Port of Miami to begin construction on two new cruise terminals
By Leslie Kraft
The Port of Miami is set to begin construction on two new cruise ship terminals as part of its redevelopment.
Designs are approved for the terminals, planned for construction beginning January 2004 and completion by December 2004 at a cost of $58 million, said Port Director Charles A. Towsley.
The terminals, which are to be 105,000 square feet each and have two passenger boarding bridges, are being built for vessels that hold more than 4,500 passengers with crews of about 2,000, port officials said.
The port is also working with US Customs to simplify processing for passengers and cargo.
"For the first time in the US, we will be combining Customs inspections, immigration and US Department of Agriculture inspections in one stop," said Mr. Towsley.
US Customs and Border Protection officials are overseeing the streamlining of inspections as part of a Department of Homeland Security effort to provide improved security through one authority controlling passenger and cargo entry into the US.
"The terminals are part of our redevelopment program that will take us into the next 10-20 years to accommodate the growth in passengers we are seeing. Year to date, we have had a 10.5% growth rate."
During the port's fiscal year that ended Sept. 30, 2002, about 3.6 million passengers sailed from ships using its terminals - a 7.4% increase from the previous year. Miami is homeport for two of the world's largest cruise ships - Royal Caribbean International's Explorer of the Seas and Navigator of the Seas. Norwegian Cruise Lines will have two seasonal ships with a base in the port as of October.
Carnival Cruise Lines is expected to be the primary user of the new terminals, said Vance Gulliksen, company spokesman. "The Port of Miami continues to be the No. 1 departure point for Carnival cruises. Six of the line's ships are homeported at the Port of Miami on a year-round or seasonal basis, accounting for around 800,000 guests annually."
He said Carnival has three ships on order - the 2,124-passenger Miracle, which will make its debut sailing from Jacksonville in March and move to Tampa for year-round sailings later in the year; and the 2,974-passenger ships Valor and Liberty, whose itineraries have not been set.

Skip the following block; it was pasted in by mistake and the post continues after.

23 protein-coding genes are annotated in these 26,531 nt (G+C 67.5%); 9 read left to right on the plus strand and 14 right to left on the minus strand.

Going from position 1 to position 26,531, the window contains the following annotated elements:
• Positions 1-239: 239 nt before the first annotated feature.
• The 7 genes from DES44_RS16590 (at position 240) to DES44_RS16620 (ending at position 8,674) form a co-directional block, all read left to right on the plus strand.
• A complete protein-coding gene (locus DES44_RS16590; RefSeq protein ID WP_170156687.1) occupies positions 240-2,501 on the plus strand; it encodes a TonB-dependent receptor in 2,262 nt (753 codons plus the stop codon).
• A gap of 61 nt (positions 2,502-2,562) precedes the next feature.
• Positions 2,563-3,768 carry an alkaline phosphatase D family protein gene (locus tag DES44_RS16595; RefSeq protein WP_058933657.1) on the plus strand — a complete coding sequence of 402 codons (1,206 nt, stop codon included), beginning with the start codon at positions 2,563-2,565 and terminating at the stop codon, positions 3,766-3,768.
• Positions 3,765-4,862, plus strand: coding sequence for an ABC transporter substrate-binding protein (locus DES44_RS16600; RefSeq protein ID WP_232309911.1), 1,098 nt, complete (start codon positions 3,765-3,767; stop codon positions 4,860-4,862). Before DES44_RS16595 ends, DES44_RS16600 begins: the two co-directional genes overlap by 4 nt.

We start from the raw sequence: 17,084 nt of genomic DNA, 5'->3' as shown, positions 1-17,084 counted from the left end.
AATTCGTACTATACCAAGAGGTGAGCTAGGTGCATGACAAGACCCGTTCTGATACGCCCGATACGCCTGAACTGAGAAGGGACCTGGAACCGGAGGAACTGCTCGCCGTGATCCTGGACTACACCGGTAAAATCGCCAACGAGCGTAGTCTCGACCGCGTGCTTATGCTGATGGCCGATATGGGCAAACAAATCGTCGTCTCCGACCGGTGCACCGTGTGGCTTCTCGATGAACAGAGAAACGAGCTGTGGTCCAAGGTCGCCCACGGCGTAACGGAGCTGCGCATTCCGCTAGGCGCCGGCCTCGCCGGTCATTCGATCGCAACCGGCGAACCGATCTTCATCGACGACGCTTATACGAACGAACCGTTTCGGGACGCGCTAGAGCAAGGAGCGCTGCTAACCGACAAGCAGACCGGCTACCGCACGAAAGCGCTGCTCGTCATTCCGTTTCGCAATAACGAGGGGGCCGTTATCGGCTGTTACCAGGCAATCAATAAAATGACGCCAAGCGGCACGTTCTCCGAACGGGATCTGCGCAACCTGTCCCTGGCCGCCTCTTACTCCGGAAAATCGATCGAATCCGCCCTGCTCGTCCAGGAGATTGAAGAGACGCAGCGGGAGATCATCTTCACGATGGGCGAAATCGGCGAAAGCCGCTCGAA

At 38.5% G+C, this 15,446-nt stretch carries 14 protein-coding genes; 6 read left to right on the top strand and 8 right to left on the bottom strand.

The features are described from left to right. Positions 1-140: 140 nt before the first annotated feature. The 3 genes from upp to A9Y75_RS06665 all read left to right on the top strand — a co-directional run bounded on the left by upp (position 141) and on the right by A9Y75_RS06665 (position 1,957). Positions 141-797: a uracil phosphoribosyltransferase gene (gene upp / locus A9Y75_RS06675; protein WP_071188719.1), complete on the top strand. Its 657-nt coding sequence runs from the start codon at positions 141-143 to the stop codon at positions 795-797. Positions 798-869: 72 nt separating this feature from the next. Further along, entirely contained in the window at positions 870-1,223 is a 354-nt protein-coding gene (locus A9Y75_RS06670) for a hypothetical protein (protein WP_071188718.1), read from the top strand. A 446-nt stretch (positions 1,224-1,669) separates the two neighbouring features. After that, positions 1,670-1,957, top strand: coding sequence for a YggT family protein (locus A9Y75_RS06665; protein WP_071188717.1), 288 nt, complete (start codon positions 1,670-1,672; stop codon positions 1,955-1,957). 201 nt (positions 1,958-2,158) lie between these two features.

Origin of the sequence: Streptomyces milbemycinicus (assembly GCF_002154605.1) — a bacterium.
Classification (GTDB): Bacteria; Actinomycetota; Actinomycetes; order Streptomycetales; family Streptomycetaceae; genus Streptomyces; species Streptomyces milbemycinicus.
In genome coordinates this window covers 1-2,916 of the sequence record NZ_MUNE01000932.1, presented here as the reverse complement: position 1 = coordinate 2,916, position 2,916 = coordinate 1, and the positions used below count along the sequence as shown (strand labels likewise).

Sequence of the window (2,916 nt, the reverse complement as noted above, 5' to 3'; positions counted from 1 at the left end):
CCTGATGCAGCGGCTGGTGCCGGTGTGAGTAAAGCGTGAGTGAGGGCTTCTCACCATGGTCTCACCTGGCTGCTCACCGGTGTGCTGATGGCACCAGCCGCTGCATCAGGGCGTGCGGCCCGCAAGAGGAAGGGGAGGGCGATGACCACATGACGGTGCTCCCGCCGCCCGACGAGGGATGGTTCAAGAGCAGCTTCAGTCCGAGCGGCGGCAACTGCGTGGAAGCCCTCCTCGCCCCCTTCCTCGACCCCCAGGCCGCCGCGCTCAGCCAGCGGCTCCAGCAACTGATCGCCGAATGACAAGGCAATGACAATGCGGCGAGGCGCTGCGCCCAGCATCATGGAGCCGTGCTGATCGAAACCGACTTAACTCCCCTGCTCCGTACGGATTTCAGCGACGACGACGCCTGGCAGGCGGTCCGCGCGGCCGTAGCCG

The new terminals, which are to be named D and E, will feature a $2.3 million, 10,000-square-foot provisions building where stores for the ship and passenger cargo will be screened before they are transported to the wharf and ships. There will also be new luggage conveyor systems with X-ray scanners and additional ones for carry-on luggage and passenger screening.
"This inspection system will also be the first in the country to centralize all inspections for cargo in one place," Mr. Towsley said.
On both sides of the terminals, there will be room for each to accommodate 22 tour buses. The areas will have roof canopies protecting buses and passengers from sun and rain, officials said.
The port's estimated $171 million redevelopment program also includes the remodeling of terminals eight and nine and parking garages that have just been completed. A new passenger gateway and an access-road complex will be developed to separate passenger traffic from the cargo-gate complex to enhance safety and security, port officials said.
Funding for the terminals projects will come in part from monies available through the Sunshine State Loan program and from $1.69 million already set aside from prior bonds, port officials said. The port will also apply for a Transportation Security Administration loan of $1.5 million to fund the building of the provisions and cargo facility.
Oceania Cruises will make Miami its homeport for its first ship, the 684-passenger Regatta, scheduled to begin sailing in November, said spokesman Tim Rubacky. "We were very pleased to be able to take advantage of an underutilized terminal to get the preferred berthing that we wanted."
Oceania, which has purchased two ships from bankrupt Renaissance Cruises and now has its corporate headquarters with 65 staff in Doral, said it has a letter of intent to purchase a third from Renaissance and will give each ship a $10 million refurbishment. Each ship can accommodate about 700 passengers.
"We will also use Miami as a port of call for at least one of the ships," Mr. Rubacky said.
Norwegian Dawn is the only ship using Port of Miami as a port of call, or destination port. Miami has traditionally been more of a departure and end point for cruises, however the port is working with the Greater Miami Convention & Visitors Bureau to promote the city as a port of call and vacation destination, officials said.